Volcanoes and tropical rainforests are all well and good, but to get a taste of Costa Rican culture at its core, head into the countryside. That is, after all, where fiestas and horse parades came to fame. It's where the only "traffic" might come from a feisty cow that's strayed from its cattle, with a sabanero (cowboy) hot at its heels -- where horseback actually is a popular mode of transportation, and where any local can howl exactly like the ubiquitous monkey clans that rove the trees.
If this sounds like a far-reaching haven, don't worry. Along the northern Pacific Coast, Guanacaste is easily accessible via Daniel Oduber International Airport in Liberia, serviced by 12 airlines from North America. (JetBlue, for one, flies direct from New York JFK from less than $400 roundtrip.) For an affordably pampering home base, check into JW Marriott Guanacaste. With its spacious rooms and tropical hacienda look -- not to mention palatable off-season rates right now -- it's a fine extension of the laid-back, grounded spirit of the region.
Speaking of the rooms, they start from just $209 in August -- nearly 40 percent off high-season rates -- right before the heaviest rains come in September and October. Even better? Fewer guests in low season means higher chances of scoring a room with a plunge pool at no extra cost. They're not guaranteed, since they're complimentary, but it certainly doesn't hurt to ask.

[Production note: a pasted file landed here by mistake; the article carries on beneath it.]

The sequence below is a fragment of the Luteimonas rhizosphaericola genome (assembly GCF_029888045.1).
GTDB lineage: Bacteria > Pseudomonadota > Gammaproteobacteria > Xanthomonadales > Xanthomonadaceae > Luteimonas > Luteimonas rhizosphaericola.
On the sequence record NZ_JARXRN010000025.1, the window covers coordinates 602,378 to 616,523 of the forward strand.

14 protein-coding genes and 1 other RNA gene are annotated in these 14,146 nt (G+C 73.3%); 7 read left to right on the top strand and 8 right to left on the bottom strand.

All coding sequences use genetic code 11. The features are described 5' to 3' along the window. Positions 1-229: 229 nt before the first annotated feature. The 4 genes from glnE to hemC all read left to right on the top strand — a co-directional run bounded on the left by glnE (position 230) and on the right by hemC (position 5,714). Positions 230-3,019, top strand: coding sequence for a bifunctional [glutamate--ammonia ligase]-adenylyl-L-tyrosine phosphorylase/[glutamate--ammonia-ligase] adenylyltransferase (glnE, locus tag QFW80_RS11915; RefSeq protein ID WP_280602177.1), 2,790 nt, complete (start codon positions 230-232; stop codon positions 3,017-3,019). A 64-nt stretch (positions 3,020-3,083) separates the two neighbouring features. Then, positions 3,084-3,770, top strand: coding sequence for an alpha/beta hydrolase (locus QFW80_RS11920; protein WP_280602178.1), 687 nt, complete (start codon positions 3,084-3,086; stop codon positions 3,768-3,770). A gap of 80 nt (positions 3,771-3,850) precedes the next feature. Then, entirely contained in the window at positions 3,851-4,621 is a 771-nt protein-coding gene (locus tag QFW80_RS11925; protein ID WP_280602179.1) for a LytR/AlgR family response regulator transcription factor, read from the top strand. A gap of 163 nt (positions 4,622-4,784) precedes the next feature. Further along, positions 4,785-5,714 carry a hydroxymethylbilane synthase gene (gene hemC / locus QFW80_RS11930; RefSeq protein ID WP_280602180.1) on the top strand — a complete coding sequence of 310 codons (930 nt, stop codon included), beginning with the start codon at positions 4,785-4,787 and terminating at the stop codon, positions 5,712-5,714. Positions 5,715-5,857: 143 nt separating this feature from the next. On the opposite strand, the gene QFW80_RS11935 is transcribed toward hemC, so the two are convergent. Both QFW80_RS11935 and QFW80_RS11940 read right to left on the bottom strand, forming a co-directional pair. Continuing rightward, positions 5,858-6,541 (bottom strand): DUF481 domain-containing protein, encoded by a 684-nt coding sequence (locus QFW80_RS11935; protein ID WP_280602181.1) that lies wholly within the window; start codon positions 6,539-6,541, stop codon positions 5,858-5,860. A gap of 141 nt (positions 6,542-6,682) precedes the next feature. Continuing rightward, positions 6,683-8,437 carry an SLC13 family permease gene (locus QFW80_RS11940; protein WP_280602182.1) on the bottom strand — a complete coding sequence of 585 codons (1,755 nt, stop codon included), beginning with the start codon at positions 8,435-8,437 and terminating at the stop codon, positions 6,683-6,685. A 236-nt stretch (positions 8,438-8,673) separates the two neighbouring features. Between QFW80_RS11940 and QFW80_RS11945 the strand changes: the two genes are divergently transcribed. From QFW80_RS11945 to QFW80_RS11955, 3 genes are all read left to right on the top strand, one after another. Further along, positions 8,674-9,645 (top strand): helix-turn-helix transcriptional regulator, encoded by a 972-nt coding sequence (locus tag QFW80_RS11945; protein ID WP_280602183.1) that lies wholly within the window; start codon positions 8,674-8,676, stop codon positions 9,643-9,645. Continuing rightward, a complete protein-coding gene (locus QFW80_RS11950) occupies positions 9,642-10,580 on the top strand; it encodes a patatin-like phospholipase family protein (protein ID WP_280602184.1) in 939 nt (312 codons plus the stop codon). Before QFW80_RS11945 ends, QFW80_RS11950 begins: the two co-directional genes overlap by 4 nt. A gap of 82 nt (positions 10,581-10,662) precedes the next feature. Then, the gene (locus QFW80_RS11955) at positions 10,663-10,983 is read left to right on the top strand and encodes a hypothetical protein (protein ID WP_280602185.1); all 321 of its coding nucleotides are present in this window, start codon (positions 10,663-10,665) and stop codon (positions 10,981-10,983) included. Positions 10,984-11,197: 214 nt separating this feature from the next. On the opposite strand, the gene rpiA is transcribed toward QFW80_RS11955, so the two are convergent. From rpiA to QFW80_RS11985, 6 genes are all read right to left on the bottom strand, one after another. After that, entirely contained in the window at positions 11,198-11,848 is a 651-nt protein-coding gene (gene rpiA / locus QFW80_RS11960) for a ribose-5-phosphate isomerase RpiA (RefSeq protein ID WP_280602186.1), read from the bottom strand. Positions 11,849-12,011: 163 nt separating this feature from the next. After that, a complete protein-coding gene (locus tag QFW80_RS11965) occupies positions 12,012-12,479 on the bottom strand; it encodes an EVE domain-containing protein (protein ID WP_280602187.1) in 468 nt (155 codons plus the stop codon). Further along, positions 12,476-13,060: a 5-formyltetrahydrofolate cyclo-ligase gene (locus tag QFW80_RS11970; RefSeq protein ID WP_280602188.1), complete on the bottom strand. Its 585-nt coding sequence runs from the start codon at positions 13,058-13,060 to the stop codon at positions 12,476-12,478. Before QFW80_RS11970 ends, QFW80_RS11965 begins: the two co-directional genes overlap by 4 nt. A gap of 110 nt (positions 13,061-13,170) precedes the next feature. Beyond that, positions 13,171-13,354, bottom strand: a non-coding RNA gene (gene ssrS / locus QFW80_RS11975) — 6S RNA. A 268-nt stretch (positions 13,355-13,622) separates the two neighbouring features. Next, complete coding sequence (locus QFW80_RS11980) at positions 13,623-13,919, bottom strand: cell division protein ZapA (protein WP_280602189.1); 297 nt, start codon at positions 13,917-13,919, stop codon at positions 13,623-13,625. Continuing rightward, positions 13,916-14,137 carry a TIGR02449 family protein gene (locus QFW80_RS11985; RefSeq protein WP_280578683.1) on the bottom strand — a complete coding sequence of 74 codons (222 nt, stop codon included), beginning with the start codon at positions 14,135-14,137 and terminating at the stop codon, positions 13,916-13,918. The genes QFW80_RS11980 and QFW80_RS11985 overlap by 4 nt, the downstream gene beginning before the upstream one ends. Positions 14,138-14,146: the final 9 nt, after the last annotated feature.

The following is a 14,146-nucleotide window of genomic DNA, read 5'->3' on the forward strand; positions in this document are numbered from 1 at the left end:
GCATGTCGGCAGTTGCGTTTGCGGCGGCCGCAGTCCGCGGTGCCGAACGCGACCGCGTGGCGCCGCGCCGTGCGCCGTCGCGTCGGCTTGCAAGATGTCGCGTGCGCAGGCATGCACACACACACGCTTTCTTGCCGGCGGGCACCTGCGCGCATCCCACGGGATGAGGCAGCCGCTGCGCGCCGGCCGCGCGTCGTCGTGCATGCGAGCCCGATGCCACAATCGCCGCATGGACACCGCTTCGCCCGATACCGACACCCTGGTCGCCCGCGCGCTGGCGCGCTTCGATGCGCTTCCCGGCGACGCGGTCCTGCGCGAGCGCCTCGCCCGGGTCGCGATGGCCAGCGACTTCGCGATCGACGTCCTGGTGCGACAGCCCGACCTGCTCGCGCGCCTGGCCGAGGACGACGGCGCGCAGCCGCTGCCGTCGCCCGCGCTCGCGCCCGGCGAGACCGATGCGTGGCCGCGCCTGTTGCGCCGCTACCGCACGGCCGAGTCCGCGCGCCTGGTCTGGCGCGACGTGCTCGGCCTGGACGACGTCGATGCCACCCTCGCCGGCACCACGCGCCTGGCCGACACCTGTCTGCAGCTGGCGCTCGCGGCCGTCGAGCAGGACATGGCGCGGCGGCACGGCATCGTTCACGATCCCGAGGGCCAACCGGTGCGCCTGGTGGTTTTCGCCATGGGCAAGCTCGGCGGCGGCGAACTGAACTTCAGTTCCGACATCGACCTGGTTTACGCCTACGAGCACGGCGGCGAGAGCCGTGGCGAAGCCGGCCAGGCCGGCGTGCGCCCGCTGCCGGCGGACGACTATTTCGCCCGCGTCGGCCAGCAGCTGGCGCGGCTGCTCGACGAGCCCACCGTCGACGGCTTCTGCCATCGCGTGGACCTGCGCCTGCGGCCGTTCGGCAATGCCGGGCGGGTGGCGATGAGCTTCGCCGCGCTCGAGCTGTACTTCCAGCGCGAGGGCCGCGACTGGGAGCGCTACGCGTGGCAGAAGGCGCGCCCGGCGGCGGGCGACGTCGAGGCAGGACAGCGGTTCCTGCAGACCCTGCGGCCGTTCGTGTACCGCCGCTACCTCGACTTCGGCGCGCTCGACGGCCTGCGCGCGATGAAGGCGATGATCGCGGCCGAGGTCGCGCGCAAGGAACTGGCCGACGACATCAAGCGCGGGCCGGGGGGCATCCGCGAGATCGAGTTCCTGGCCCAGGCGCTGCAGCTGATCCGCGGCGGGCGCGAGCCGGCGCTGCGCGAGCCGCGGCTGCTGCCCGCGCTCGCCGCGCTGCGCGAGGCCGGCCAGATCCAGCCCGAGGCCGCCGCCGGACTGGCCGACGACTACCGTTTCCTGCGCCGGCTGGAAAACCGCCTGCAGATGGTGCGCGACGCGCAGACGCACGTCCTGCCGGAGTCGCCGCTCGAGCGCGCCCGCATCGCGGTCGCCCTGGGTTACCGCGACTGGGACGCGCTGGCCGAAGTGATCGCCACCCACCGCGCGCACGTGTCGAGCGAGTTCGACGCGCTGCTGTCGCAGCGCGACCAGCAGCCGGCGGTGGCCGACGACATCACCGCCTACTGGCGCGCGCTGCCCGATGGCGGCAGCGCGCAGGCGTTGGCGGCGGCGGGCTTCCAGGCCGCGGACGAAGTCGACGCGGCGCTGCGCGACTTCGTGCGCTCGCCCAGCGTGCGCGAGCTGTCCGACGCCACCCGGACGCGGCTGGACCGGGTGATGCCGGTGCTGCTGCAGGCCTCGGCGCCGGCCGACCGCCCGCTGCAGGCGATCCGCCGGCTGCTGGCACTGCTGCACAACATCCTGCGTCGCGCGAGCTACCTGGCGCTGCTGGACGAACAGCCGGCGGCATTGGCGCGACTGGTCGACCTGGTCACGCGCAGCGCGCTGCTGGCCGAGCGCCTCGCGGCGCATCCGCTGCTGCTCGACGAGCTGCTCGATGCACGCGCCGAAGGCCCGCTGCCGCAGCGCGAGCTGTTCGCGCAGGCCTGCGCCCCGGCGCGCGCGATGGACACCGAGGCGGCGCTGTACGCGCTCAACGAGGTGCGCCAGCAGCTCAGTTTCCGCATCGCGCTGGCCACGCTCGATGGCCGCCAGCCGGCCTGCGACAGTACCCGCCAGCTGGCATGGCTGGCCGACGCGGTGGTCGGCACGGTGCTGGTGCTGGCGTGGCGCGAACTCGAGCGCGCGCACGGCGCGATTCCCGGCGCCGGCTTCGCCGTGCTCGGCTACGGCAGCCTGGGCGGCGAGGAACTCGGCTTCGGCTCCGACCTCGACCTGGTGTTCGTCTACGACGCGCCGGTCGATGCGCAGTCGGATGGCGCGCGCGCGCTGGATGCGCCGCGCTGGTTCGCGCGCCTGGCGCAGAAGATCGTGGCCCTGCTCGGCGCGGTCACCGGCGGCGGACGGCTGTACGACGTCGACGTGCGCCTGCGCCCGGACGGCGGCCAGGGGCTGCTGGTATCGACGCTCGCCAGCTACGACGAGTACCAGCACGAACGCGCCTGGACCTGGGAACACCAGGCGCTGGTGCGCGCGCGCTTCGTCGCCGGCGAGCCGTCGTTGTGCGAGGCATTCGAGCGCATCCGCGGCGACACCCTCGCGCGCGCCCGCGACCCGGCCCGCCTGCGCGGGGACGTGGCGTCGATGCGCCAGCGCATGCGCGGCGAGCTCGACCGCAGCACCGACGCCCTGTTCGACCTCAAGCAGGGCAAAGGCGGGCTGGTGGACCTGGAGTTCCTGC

Not that you need your own pool, when the resort's sprawling one is big enough to encompass three separate hot tubs and snuggles right up to the beach. When you tire of waves and laps, consider using the money you've saved on room rates toward the spa, with a delightfully leafy relaxation room, or one of the property's four restaurants, including a poolside grill serving insane ceviches.
Within the rest of the Hacienda Pinilla complex, JW Marriott guests have access to guided horseback rides, a par 72 golf course, tennis courts, and yet another beachside pool club. The concierge can also help arrange nearby ziplining, boat tours, and other day trips.
To get into town, it's approximately a 20 minute's drive, but there's a shuttle from the hotel for visitors without their own wheels. While Tamarindo is decidedly tourist-y, it's still very affordable, very safe, and overwhelmingly convenient rather than kitschy -- think: friendly English-speakers, credit card machines, and U.S. dollar prices. La Palapa, where the shuttle stops, has a beautiful beachfront restaurant where bluejays and squirrels play. Here, pair some fresh seafood with a local Imperial beer or a shot of rum-like guaro and coconut cream. For souvenirs, browse the shops for traditional coffee drips with cotton "socks," woven hats, and local coffee, chocolate, and liquor.